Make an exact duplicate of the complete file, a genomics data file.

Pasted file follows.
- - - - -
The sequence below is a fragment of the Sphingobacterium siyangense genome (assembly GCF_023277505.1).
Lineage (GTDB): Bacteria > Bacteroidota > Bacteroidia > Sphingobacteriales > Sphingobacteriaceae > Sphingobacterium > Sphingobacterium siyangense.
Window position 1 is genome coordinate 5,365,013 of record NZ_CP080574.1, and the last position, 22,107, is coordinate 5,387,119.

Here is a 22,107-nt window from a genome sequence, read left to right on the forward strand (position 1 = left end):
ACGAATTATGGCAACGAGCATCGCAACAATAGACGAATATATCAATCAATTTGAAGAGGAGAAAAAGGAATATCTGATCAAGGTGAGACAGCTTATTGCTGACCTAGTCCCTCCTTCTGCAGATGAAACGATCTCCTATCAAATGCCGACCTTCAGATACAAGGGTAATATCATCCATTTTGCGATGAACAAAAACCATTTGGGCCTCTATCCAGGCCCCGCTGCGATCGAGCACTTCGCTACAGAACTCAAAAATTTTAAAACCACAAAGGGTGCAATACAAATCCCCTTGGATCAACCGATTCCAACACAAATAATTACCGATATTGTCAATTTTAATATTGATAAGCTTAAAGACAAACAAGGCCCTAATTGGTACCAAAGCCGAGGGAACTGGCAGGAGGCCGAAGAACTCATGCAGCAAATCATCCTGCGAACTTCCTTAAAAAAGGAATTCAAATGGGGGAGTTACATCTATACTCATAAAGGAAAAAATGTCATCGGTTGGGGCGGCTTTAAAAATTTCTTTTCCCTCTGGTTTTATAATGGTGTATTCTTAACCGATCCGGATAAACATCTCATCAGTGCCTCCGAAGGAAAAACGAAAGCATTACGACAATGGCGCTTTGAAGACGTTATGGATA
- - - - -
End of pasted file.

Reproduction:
The sequence below is a fragment of the Sphingobacterium siyangense genome (assembly GCF_023277505.1).
Lineage (GTDB): Bacteria > Bacteroidota > Bacteroidia > Sphingobacteriales > Sphingobacteriaceae > Sphingobacterium > Sphingobacterium siyangense.
Window position 1 is genome coordinate 5,365,013 of record NZ_CP080574.1, and the last position, 22,107, is coordinate 5,387,119.

Here is a 22,107-nt window from a genome sequence, read left to right on the forward strand (position 1 = left end):
ACGAATTATGGCAACGAGCATCGCAACAATAGACGAATATATCAATCAATTTGAAGAGGAGAAAAAGGAATATCTGATCAAGGTGAGACAGCTTATTGCTGACCTAGTCCCTCCTTCTGCAGATGAAACGATCTCCTATCAAATGCCGACCTTCAGATACAAGGGTAATATCATCCATTTTGCGATGAACAAAAACCATTTGGGCCTCTATCCAGGCCCCGCTGCGATCGAGCACTTCGCTACAGAACTCAAAAATTTTAAAACCACAAAGGGTGCAATACAAATCCCCTTGGATCAACCGATTCCAACACAAATAATTACCGATATTGTCAATTTTAATATTGATAAGCTTAAAGACAAACAAGGCCCTAATTGGTACCAAAGCCGAGGGAACTGGCAGGAGGCCGAAGAACTCATGCAGCAAATCATCCTGCGAACTTCCTTAAAAAAGGAATTCAAATGGGGGAGTTACATCTATACTCATAAAGGAAAAAATGTCATCGGTTGGGGCGGCTTTAAAAATTTCTTTTCCCTCTGGTTTTATAATGGTGTATTCTTAACCGATCCGGATAAACATCTCATCAGTGCCTCCGAAGGAAAAACGAAAGCATTACGACAATGGCGCTTTGAAGACGTTATGGATA